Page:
Max Williamson
  • Lake Charles Dragway, 1980s
Lake Charles Dragway was run by Boyd Miles. He was the owner/operator of B&M Speed Shop. There was also portable concessions at Lake Charles Dragway. Lake Charles Hi Noon Lions Club operated it and my dad was a member. I was at every race and did all I could to spend as much time in the pit area as possible. I was kind of adopted as "pit crew," whatever a kid could do, by Dee Hood (RIP way to early). He owned a Pearl White '57 Chevy named "Hot 'n Heavy" in big prism letters on the doors. I found your page in looking to see if I could possibly find any vintage images of his car. I took my pictures to school and my teacher took them from me while i was looking at them. I WANT MY PICTURES BACK. Circa 1980.
Kip Bonin


  • Twin City Dragway, 1975-78
My wife, TJ, and I raced at Twin City Dragway, south of Monroe.
Don Hurst
Twin City Dragway, 1975. Courtesy of Don Hurst
Return road at Twin City Dragway, 1977. Courtesy of Don Hurst


  • Pel State Dragway, 1950s-1960s
I raced many Sundays at the Pel State track. Many times running for Top Eliminator in my C/A '32 Ford 3-window. For your information, almost every track in Louisiana at the time had to set up before and tear down after the race because every track in that era was run on runways, most of which which were active to some degree. I recently ran across a July 1959 Pel State "Tire Marks" which was published after each race. I have others stored away in my magazine collection.
Max Williamson
Pel State ​Tire Marks news sheet, July 5, 1959, back page. Courtesy of Max Williamson
  • Pel State Dragway, 1966-67
I raced here at Pel State Louisiana Dragway many times in 1966-67. I was a constant winner with my 1963 Corvette convertible in C Sport. Owners of this event created and patented the Christmas Tree starting light system in use today.
David Lambdin
David Lambdin holding a class winner's trophy at Pel State Dragway in 1966, standing by his 1963 Corvette. Courtesy of David Lambdin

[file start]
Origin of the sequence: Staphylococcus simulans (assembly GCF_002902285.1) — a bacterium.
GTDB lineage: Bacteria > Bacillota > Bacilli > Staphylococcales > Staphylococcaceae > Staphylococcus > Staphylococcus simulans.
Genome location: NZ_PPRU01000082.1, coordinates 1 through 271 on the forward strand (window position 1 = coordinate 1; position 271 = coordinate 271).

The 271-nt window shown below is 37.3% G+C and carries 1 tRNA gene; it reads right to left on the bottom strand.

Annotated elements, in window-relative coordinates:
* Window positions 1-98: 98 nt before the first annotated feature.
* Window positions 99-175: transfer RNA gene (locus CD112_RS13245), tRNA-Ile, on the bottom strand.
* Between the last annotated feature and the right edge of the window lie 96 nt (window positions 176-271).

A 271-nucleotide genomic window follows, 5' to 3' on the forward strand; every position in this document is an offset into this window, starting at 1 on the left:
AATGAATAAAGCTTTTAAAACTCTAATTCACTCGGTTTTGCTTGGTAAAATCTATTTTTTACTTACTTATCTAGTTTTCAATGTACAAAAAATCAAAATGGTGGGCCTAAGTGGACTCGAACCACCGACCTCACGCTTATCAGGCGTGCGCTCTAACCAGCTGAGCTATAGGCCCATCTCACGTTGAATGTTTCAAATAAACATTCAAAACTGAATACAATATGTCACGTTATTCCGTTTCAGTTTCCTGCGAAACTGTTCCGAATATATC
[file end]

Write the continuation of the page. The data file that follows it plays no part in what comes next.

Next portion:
• Esler Field, 1964-65
I drag raced at Esler Field outside Pineville, Louisiana, in 1964-65. I had a 1953 Olds 88 Rocket hot rod and a 1963 Corvette. My 1963 Corvette convertible became Louisiana state champion in C sports class in 1966-67.
David Lambdin


  • Pollock Municipal Airport, 1950s
In the period '55 thru '62, I was very active in Louisiana drag racing.  In that era I raced at Pel State, Hammond, Houma, Lake Charles Alexandria, and Mansfield.  I was a member of the Cenla Gents Car Club of Alexandria who had several members who raced often.  The Cenla Gents even held drag races in the Alexandria area at the old Pollock Airport and Esler Field in Pineville.  I don't recall how many we put on but there were several. 
Max Williamson


  • Shreveport Dragway, 1967

I raced here at Shreveport Dragway in 1967. I won whenever I raced in my 1963 Corvette C Sports. The track was 1/8 mile with little room for shutdown. I believe it ran parallel with the highway and railroad tracks.
David Lambdin
  • Louisiana State Fairgrounds, 1978
We raced at a track in Forest Hills, Louisiana, in 1975. Also, we raced at the Shreveport fairgrounds track, on the front straight, in '78. Carl Cochran did also.  Jerry Longoria put on the races at the Shreve fairgrounds track in '78. TJ won the Super Pro bracket on opening night and also won "Top Dog," which combined all the class winners. I won my bracket at the last race. Races were only held there for about a month. Not enough cars. A drunk guy I was running, didn't slow down for the turn and flipped his car! He wasn't hurt.
Don Hurst